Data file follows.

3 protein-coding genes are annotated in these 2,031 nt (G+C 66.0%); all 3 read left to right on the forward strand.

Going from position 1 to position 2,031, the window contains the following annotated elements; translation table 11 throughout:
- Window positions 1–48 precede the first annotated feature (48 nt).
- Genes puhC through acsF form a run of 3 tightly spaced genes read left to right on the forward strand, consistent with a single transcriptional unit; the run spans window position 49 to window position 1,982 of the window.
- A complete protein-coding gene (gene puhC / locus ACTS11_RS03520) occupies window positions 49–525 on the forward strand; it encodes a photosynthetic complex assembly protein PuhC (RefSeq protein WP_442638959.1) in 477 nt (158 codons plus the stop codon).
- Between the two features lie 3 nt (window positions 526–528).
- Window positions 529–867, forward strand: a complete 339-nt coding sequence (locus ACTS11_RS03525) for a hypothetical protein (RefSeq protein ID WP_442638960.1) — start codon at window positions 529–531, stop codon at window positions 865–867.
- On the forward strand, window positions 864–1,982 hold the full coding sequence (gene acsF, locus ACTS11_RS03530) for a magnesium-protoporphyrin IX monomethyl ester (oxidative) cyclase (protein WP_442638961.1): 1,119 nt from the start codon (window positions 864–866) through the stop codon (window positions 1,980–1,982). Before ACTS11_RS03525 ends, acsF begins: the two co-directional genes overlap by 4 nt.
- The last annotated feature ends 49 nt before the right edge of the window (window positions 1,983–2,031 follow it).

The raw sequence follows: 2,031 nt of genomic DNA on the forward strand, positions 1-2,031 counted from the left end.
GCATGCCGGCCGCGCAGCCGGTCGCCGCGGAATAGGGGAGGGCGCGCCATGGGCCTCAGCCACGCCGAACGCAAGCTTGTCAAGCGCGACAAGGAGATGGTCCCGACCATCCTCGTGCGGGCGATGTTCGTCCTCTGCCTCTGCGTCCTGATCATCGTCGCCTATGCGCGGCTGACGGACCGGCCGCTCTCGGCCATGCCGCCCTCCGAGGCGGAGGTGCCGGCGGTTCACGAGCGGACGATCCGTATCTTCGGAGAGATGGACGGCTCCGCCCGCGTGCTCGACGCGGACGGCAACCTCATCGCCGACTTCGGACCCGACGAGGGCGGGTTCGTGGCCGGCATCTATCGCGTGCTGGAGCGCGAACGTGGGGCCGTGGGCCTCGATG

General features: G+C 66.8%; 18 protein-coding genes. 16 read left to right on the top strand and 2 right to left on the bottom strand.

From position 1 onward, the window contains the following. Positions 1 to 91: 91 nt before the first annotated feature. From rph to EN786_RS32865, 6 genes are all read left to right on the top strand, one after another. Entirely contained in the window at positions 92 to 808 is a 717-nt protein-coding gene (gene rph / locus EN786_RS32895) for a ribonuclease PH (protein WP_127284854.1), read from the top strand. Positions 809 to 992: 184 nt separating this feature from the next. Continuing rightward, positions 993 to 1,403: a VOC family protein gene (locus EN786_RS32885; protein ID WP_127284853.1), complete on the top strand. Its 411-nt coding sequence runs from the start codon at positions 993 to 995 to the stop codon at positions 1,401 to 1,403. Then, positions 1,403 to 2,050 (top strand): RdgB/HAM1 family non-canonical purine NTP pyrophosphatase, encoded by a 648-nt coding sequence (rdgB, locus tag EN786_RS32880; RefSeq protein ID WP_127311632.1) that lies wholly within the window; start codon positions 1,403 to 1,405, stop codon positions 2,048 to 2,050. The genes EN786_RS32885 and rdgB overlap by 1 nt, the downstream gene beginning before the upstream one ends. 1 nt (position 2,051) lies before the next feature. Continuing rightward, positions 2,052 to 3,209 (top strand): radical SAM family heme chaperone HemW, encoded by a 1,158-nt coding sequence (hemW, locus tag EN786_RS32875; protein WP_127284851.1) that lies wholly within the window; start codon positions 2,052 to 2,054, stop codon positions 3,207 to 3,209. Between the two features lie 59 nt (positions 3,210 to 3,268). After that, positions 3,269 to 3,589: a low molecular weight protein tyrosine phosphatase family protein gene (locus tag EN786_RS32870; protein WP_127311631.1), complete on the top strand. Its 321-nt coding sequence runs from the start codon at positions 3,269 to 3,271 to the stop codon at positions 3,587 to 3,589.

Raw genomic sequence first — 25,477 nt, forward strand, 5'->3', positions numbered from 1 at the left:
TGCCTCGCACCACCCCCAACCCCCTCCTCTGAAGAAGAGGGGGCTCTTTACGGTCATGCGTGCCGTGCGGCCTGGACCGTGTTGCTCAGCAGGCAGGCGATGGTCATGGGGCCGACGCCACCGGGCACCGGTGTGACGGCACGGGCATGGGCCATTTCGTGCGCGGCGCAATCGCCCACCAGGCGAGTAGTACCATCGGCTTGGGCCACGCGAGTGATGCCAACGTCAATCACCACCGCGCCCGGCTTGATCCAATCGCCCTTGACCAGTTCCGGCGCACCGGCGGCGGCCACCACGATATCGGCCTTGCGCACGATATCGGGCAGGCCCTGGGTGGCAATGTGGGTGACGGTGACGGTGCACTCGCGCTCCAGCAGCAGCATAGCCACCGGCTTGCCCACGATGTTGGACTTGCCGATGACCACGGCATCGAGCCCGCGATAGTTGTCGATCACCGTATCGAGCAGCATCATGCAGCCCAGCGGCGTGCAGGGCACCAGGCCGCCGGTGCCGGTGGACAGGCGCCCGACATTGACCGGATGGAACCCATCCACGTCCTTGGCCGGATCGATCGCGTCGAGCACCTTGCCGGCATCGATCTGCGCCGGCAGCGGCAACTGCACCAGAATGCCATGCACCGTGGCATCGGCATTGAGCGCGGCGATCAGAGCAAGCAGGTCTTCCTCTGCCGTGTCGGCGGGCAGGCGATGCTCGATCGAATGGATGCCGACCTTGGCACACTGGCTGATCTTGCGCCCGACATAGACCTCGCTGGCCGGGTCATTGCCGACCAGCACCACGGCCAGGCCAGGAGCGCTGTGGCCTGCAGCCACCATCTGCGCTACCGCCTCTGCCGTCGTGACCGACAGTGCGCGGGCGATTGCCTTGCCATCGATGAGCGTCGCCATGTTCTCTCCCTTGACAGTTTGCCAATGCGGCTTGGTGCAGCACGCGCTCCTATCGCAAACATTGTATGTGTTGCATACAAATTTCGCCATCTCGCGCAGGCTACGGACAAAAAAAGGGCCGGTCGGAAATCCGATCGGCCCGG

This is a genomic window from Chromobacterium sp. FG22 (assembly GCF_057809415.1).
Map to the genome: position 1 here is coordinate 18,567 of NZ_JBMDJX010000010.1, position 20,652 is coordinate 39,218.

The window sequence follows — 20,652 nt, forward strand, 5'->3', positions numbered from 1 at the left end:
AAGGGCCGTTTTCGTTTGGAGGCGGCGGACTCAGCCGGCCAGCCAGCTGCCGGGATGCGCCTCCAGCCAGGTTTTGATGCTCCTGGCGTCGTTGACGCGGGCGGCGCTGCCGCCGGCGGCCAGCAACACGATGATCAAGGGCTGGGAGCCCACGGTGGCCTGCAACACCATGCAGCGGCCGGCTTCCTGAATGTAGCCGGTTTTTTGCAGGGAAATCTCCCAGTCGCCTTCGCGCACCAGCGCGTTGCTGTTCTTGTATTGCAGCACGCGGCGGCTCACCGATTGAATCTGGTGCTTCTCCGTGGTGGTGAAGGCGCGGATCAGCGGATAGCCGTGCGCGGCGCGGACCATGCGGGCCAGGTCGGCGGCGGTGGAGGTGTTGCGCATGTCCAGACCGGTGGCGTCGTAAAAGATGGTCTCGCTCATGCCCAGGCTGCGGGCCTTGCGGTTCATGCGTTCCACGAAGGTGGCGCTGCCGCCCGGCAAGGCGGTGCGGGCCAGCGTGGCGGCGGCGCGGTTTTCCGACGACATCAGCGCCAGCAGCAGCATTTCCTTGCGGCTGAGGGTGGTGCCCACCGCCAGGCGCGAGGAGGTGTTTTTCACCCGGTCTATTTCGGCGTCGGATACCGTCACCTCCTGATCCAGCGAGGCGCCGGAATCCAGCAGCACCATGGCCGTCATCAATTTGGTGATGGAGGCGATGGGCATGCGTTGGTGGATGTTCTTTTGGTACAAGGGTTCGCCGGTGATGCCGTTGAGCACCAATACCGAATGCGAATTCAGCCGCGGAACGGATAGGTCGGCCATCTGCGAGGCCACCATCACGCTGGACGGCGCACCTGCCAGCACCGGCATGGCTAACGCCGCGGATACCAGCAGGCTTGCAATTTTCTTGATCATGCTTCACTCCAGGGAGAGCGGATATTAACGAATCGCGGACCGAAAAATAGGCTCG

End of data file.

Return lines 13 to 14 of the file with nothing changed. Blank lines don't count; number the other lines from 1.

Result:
From position 1 onward, the window contains the following. Positions 1 to 91: 91 nt before the first annotated feature. From rph to EN786_RS32865, 6 genes are all read left to right on the top strand, one after another. Entirely contained in the window at positions 92 to 808 is a 717-nt protein-coding gene (gene rph / locus EN786_RS32895) for a ribonuclease PH (protein WP_127284854.1), read from the top strand. Positions 809 to 992: 184 nt separating this feature from the next. Continuing rightward, positions 993 to 1,403: a VOC family protein gene (locus EN786_RS32885; protein ID WP_127284853.1), complete on the top strand. Its 411-nt coding sequence runs from the start codon at positions 993 to 995 to the stop codon at positions 1,401 to 1,403. Then, positions 1,403 to 2,050 (top strand): RdgB/HAM1 family non-canonical purine NTP pyrophosphatase, encoded by a 648-nt coding sequence (rdgB, locus tag EN786_RS32880; RefSeq protein ID WP_127311632.1) that lies wholly within the window; start codon positions 1,403 to 1,405, stop codon positions 2,048 to 2,050. The genes EN786_RS32885 and rdgB overlap by 1 nt, the downstream gene beginning before the upstream one ends. 1 nt (position 2,051) lies before the next feature. Continuing rightward, positions 2,052 to 3,209 (top strand): radical SAM family heme chaperone HemW, encoded by a 1,158-nt coding sequence (hemW, locus tag EN786_RS32875; protein WP_127284851.1) that lies wholly within the window; start codon positions 2,052 to 2,054, stop codon positions 3,207 to 3,209. Between the two features lie 59 nt (positions 3,210 to 3,268). After that, positions 3,269 to 3,589: a low molecular weight protein tyrosine phosphatase family protein gene (locus tag EN786_RS32870; protein WP_127311631.1), complete on the top strand. Its 321-nt coding sequence runs from the start codon at positions 3,269 to 3,271 to the stop codon at positions 3,587 to 3,589.

Raw genomic sequence first — 25,477 nt, forward strand, 5'->3', positions numbered from 1 at the left: